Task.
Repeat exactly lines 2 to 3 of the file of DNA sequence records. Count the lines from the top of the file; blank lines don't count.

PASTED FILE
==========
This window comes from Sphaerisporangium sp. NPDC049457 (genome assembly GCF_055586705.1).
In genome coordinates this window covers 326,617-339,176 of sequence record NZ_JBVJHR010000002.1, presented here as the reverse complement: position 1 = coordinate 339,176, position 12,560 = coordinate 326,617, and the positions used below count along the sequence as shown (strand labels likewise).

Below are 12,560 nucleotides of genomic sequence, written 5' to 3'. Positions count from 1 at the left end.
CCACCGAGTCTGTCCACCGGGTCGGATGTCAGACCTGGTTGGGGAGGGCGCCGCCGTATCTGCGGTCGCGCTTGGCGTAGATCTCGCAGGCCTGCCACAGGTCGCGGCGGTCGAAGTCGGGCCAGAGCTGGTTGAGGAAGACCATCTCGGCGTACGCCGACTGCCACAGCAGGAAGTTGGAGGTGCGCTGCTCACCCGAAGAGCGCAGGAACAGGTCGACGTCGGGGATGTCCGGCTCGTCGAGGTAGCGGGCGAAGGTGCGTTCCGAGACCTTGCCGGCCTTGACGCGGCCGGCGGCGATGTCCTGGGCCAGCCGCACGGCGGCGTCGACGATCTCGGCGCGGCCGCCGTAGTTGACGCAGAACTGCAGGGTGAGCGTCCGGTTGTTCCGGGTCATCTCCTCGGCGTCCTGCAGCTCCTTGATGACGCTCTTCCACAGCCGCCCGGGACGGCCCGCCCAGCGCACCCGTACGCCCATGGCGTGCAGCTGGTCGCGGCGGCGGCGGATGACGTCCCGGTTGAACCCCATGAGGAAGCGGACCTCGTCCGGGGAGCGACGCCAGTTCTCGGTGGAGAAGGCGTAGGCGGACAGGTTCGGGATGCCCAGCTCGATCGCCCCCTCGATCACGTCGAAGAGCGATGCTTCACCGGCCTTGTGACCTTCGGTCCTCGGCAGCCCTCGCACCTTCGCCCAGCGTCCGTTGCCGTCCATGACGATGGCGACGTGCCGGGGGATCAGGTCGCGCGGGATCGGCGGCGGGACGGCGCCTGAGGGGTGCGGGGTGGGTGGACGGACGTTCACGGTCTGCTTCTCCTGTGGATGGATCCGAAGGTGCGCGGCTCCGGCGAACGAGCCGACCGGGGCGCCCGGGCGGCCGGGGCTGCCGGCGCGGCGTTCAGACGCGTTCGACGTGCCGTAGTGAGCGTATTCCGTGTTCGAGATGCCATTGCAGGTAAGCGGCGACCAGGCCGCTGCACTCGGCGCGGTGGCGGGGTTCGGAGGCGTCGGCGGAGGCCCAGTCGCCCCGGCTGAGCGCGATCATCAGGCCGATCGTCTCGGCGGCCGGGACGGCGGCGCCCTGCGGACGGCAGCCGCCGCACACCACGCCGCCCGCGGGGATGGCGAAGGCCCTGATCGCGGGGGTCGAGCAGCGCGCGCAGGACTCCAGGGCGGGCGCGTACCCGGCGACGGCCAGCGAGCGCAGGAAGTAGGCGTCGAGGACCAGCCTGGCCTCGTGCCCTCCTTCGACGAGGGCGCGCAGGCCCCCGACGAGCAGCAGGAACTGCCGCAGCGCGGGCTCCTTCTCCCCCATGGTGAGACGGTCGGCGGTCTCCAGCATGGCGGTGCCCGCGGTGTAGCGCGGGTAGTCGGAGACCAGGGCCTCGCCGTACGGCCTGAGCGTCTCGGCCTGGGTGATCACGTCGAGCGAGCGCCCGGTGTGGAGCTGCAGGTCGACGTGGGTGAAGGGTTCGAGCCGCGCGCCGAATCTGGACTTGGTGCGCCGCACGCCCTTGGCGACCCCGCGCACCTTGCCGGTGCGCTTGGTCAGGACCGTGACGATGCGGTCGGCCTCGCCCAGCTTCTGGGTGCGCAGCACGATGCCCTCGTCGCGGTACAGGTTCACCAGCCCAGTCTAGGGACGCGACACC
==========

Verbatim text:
In genome coordinates this window covers 326,617-339,176 of sequence record NZ_JBVJHR010000002.1, presented here as the reverse complement: position 1 = coordinate 339,176, position 12,560 = coordinate 326,617, and the positions used below count along the sequence as shown (strand labels likewise).

Below are 12,560 nucleotides of genomic sequence, written 5' to 3'. Positions count from 1 at the left end.